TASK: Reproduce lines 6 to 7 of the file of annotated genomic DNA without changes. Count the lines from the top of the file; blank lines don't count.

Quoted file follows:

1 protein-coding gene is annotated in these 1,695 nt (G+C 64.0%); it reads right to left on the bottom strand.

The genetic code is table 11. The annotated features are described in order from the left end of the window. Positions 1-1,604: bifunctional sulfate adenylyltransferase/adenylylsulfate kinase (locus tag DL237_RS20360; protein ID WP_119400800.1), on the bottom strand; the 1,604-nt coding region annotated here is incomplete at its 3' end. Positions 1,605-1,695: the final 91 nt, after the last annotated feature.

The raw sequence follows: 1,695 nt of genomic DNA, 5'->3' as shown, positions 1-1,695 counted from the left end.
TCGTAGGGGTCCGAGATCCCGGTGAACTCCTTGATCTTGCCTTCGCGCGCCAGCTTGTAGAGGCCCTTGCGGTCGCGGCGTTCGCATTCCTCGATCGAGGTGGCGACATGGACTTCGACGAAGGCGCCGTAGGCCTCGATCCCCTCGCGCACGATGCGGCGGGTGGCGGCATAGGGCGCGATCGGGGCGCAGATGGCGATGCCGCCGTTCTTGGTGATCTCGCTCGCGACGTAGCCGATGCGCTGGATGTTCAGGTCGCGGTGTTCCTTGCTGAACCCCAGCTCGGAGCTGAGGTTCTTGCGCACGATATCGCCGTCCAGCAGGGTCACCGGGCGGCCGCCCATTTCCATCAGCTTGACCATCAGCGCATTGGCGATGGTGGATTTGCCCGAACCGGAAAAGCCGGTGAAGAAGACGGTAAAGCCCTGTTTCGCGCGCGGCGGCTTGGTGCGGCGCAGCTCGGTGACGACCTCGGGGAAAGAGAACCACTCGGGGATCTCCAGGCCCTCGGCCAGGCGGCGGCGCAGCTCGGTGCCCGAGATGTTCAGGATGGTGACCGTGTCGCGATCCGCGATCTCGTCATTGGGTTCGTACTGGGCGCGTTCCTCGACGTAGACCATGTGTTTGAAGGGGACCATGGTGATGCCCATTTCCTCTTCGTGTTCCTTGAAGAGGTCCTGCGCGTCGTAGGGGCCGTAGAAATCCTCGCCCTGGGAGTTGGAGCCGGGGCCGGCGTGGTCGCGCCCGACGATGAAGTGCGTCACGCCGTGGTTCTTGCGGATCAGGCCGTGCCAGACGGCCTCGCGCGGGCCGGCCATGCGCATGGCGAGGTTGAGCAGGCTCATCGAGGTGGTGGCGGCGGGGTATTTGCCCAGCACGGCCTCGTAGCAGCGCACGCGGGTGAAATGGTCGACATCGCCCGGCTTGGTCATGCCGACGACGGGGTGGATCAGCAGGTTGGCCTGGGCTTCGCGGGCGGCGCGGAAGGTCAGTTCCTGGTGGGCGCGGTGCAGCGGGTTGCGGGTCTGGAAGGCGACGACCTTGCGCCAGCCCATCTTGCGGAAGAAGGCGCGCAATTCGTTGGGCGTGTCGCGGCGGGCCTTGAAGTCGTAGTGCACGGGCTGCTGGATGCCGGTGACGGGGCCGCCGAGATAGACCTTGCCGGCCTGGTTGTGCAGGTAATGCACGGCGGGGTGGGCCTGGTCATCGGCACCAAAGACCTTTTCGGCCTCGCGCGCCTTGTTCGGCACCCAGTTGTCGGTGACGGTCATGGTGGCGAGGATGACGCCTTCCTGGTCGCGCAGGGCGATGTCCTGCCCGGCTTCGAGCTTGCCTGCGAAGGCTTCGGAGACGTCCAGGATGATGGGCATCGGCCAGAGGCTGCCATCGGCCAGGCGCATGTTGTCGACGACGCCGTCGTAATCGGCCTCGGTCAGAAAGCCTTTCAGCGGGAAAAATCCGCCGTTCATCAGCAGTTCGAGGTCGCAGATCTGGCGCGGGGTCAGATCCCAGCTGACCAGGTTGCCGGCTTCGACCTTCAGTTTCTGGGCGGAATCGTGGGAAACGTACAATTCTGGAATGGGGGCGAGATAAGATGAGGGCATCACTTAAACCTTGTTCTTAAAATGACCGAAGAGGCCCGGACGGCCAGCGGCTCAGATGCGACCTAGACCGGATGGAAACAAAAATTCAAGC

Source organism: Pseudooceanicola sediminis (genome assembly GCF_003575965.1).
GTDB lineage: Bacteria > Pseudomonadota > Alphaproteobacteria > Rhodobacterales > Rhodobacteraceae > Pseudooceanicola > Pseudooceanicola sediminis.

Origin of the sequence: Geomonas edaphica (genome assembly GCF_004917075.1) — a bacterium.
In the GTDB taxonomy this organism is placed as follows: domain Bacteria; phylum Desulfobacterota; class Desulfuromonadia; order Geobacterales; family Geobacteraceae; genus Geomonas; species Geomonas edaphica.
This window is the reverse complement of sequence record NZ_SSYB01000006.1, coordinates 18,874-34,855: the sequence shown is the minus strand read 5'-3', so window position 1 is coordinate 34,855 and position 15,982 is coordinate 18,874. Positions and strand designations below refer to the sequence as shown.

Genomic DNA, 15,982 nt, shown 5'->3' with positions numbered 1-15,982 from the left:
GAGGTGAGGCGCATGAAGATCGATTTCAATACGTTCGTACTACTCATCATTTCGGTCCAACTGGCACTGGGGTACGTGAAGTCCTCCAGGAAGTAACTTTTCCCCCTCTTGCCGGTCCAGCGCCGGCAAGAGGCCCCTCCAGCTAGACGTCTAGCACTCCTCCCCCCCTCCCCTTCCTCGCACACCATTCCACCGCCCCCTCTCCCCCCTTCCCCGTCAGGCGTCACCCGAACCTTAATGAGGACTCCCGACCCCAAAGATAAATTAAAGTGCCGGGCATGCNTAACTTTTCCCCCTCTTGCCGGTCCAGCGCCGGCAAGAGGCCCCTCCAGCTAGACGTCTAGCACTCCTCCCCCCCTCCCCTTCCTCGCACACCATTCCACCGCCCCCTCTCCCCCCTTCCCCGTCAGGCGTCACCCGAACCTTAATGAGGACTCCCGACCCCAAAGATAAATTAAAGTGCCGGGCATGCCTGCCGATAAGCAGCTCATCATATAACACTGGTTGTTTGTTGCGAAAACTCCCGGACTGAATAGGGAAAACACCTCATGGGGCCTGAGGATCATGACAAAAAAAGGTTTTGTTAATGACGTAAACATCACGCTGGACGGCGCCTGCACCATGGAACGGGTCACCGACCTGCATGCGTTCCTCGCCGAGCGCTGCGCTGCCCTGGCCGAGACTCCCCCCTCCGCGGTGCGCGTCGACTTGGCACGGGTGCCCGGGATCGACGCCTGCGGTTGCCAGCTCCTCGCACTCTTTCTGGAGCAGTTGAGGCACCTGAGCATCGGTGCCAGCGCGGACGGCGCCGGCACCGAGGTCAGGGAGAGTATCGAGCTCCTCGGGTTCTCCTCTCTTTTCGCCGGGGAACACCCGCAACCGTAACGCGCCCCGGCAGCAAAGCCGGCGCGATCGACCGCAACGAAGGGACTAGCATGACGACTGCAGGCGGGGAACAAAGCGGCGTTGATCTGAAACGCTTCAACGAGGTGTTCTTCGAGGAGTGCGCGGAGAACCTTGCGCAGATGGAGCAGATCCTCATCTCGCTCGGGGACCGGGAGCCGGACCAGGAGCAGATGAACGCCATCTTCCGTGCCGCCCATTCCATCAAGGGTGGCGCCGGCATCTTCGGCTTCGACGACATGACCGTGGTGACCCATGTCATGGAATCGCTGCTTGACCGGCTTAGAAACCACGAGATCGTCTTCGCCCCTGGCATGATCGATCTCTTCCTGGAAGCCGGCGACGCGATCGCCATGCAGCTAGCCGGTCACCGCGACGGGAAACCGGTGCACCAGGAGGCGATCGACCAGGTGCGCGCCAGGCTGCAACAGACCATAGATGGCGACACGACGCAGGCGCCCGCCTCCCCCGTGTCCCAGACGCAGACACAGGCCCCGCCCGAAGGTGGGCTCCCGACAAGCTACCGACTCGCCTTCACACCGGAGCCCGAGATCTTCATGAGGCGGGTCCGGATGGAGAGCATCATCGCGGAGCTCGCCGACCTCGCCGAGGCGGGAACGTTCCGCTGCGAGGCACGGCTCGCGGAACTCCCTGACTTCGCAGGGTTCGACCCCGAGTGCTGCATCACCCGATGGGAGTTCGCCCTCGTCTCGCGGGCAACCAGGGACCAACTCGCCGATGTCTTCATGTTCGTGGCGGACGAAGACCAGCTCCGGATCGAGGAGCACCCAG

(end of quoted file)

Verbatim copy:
GTDB lineage: Bacteria > Pseudomonadota > Alphaproteobacteria > Rhodobacterales > Rhodobacteraceae > Pseudooceanicola > Pseudooceanicola sediminis.

Origin of the sequence: Geomonas edaphica (genome assembly GCF_004917075.1) — a bacterium.